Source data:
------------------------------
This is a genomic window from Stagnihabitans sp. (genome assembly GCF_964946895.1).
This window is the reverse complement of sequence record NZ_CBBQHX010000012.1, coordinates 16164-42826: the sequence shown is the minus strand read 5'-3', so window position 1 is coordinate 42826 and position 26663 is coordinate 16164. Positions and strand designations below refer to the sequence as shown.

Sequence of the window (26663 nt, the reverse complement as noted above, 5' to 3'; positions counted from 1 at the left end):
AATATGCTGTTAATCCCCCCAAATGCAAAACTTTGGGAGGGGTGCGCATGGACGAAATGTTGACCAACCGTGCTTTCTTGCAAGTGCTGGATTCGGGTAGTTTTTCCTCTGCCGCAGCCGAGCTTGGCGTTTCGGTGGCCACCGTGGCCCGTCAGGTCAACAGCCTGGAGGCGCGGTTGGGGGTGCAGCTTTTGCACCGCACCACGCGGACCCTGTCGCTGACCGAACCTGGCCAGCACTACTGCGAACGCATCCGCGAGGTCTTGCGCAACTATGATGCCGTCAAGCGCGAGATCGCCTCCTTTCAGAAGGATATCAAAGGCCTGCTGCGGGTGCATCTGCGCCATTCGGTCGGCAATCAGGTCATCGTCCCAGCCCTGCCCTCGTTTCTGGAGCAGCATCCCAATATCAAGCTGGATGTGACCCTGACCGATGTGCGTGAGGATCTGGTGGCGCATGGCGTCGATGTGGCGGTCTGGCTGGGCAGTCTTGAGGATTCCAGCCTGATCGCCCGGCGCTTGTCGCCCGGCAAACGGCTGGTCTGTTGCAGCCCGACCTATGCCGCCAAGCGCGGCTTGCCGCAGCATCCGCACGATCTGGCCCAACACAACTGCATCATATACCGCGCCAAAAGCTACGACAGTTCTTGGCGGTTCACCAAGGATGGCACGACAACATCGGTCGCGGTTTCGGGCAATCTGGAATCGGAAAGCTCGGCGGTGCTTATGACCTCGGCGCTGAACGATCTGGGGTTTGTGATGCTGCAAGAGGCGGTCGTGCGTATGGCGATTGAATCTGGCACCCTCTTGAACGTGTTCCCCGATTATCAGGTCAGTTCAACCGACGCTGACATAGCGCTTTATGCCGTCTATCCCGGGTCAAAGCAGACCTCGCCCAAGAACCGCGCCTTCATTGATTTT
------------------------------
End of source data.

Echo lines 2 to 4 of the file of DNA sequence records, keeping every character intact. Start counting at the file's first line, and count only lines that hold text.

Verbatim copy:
This window is the reverse complement of sequence record NZ_CBBQHX010000012.1, coordinates 16164-42826: the sequence shown is the minus strand read 5'-3', so window position 1 is coordinate 42826 and position 26663 is coordinate 16164. Positions and strand designations below refer to the sequence as shown.

Sequence of the window (26663 nt, the reverse complement as noted above, 5' to 3'; positions counted from 1 at the left end):
AATATGCTGTTAATCCCCCCAAATGCAAAACTTTGGGAGGGGTGCGCATGGACGAAATGTTGACCAACCGTGCTTTCTTGCAAGTGCTGGATTCGGGTAGTTTTTCCTCTGCCGCAGCCGAGCTTGGCGTTTCGGTGGCCACCGTGGCCCGTCAGGTCAACAGCCTGGAGGCGCGGTTGGGGGTGCAGCTTTTGCACCGCACCACGCGGACCCTGTCGCTGACCGAACCTGGCCAGCACTACTGCGAACGCATCCGCGAGGTCTTGCGCAACTATGATGCCGTCAAGCGCGAGATCGCCTCCTTTCAGAAGGATATCAAAGGCCTGCTGCGGGTGCATCTGCGCCATTCGGTCGGCAATCAGGTCATCGTCCCAGCCCTGCCCTCGTTTCTGGAGCAGCATCCCAATATCAAGCTGGATGTGACCCTGACCGATGTGCGTGAGGATCTGGTGGCGCATGGCGTCGATGTGGCGGTCTGGCTGGGCAGTCTTGAGGATTCCAGCCTGATCGCCCGGCGCTTGTCGCCCGGCAAACGGCTGGTCTGTTGCAGCCCGACCTATGCCGCCAAGCGCGGCTTGCCGCAGCATCCGCACGATCTGGCCCAACACAACTGCATCATATACCGCGCCAAAAGCTACGACAGTTCTTGGCGGTTCACCAAGGATGGCACGACAACATCGGTCGCGGTTTCGGGCAATCTGGAATCGGAAAGCTCGGCGGTGCTTATGACCTCGGCGCTGAACGATCTGGGGTTTGTGATGCTGCAAGAGGCGGTCGTGCGTATGGCGATTGAATCTGGCACCCTCTTGAACGTGTTCCCCGATTATCAGGTCAGTTCAACCGACGCTGACATAGCGCTTTATGCCGTCTATCCCGGGTCAAAGCAGACCTCGCCCAAGAACCGCGCCTTCATTGATTTT